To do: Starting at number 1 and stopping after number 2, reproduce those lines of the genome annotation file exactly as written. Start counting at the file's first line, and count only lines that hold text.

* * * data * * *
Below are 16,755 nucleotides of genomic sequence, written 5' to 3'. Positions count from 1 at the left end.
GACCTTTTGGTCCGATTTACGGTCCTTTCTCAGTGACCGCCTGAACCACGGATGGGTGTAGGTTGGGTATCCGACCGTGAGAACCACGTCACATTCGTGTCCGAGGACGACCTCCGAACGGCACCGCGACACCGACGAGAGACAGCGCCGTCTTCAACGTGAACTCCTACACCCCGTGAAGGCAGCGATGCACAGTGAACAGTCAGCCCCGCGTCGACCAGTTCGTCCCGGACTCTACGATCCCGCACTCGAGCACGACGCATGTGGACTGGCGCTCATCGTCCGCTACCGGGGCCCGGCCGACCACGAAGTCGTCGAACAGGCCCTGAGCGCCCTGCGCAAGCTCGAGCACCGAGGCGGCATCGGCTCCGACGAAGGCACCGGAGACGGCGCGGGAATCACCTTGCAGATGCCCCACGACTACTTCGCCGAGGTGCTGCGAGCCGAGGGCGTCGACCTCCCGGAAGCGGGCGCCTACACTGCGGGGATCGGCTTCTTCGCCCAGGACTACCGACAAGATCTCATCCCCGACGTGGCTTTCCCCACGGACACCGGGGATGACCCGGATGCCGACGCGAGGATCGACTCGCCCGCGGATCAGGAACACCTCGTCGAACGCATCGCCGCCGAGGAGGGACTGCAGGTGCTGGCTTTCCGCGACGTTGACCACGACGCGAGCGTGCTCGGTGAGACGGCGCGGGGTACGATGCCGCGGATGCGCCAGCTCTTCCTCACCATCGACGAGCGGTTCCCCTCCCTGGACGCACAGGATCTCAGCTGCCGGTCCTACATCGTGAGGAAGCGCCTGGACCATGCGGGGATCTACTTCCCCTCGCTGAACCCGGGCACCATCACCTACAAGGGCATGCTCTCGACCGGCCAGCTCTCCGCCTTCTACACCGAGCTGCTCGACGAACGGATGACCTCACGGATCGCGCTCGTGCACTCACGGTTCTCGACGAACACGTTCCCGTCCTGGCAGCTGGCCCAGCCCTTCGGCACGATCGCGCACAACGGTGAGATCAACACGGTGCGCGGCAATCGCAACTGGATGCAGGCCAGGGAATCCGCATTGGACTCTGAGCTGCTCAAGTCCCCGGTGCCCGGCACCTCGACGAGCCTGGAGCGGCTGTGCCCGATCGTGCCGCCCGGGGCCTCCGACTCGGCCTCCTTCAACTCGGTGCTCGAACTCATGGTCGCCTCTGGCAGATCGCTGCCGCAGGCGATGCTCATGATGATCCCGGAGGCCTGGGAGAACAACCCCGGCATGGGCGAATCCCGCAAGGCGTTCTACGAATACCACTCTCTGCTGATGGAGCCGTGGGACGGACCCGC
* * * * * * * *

Below are 16,755 nucleotides of genomic sequence, written 5' to 3'. Positions count from 1 at the left end.
GACCTTTTGGTCCGATTTACGGTCCTTTCTCAGTGACCGCCTGAACCACGGATGGGTGTAGGTTGGGTATCCGACCGTGAGAACCACGTCACATTCGTGTCCGAGGACGACCTCCGAACGGCACCGCGACACCGACGAGAGACAGCGCCGTCTTCAACGTGAACTCCTACACCCCGTGAAGGCAGCGATGCACAGTGAACAGTCAGCCCCGCGTCGACCAGTTCGTCCCGGACTCTACGATCCCGCACTCGAGCACGACGCATGTGGACTGGCGCTCATCGTCCGCTACCGGGGCCCGGCCGACCACGAAGTCGTCGAACAGGCCCTGAGCGCCCTGCGCAAGCTCGAGCACCGAGGCGGCATCGGCTCCGACGAAGGCACCGGAGACGGCGCGGGAATCACCTTGCAGATGCCCCACGACTACTTCGCCGAGGTGCTGCGAGCCGAGGGCGTCGACCTCCCGGAAGCGGGCGCCTACACTGCGGGGATCGGCTTCTTCGCCCAGGACTACCGACAAGATCTCATCCCCGACGTGGCTTTCCCCACGGACACCGGGGATGACCCGGATGCCGACGCGAGGATCGACTCGCCCGCGGATCAGGAACACCTCGTCGAACGCATCGCCGCCGAGGAGGGACTGCAGGTGCTGGCTTTCCGCGACGTTGACCACGACGCGAGCGTGCTCGGTGAGACGGCGCGGGGTACGATGCCGCGGATGCGCCAGCTCTTCCTCACCATCGACGAGCGGTTCCCCTCCCTGGACGCACAGGATCTCAGCTGCCGGTCCTACATCGTGAGGAAGCGCCTGGACCATGCGGGGATCTACTTCCCCTCGCTGAACCCGGGCACCATCACCTACAAGGGCATGCTCTCGACCGGCCAGCTCTCCGCCTTCTACACCGAGCTGCTCGACGAACGGATGACCTCACGGATCGCGCTCGTGCACTCACGGTTCTCGACGAACACGTTCCCGTCCTGGCAGCTGGCCCAGCCCTTCGGCACGATCGCGCACAACGGTGAGATCAACACGGTGCGCGGCAATCGCAACTGGATGCAGGCCAGGGAATCCGCATTGGACTCTGAGCTGCTCAAGTCCCCGGTGCCCGGCACCTCGACGAGCCTGGAGCGGCTGTGCCCGATCGTGCCGCCCGGGGCCTCCGACTCGGCCTCCTTCAACTCGGTGCTCGAACTCATGGTCGCCTCTGGCAGATCGCTGCCGCAGGCGATGCTCATGATGATCCCGGAGGCCTGGGAGAACAACCCCGGCATGGGCGAATCCCGCAAGGCGTTCTACGAATACCACTCTCTGCTGATGGAGCCGTGGGACGGACCCGC